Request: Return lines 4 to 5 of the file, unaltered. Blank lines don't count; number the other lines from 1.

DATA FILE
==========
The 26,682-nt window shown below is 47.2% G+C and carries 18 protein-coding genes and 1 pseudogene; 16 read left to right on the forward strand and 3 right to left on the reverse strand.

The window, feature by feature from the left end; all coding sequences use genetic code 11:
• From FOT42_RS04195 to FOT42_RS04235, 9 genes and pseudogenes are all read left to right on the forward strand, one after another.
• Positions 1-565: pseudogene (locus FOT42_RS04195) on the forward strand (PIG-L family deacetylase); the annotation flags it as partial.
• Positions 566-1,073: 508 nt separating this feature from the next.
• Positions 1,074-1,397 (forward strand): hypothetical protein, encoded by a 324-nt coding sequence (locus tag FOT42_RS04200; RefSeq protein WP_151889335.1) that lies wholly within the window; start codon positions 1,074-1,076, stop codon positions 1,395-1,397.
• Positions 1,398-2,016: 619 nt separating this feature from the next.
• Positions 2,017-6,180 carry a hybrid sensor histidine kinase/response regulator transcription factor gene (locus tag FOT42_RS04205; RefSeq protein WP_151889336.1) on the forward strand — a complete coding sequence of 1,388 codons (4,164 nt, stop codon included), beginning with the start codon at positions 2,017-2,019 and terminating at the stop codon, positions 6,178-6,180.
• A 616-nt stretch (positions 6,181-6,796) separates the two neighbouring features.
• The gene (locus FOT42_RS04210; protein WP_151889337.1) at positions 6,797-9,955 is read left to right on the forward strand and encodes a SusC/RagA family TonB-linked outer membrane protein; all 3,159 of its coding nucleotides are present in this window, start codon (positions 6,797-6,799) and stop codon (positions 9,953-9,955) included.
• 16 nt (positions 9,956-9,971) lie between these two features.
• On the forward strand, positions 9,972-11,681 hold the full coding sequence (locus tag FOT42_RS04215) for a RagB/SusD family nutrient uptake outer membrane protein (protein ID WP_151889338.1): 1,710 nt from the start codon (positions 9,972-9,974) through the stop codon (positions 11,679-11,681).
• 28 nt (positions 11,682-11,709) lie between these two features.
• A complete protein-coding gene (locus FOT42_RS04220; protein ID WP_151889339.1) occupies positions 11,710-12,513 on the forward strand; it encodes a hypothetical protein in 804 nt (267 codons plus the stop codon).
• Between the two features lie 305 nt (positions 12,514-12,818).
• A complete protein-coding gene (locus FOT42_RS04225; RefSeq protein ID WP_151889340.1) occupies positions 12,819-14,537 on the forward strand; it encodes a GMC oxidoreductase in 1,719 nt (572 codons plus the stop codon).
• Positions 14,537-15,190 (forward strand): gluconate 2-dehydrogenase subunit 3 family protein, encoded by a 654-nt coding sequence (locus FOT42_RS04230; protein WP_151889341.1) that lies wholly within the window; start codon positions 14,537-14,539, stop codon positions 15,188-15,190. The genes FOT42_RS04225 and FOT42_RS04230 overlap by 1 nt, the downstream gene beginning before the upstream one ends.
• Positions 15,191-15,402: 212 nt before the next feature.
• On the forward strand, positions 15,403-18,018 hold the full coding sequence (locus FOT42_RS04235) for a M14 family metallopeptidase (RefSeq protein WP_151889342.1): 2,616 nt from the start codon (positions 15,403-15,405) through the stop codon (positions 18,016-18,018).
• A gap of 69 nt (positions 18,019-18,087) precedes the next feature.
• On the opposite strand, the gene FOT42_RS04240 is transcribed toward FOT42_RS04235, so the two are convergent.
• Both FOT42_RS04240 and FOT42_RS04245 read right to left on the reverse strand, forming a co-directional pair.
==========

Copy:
• Positions 1-565: pseudogene (locus FOT42_RS04195) on the forward strand (PIG-L family deacetylase); the annotation flags it as partial.
• Positions 566-1,073: 508 nt separating this feature from the next.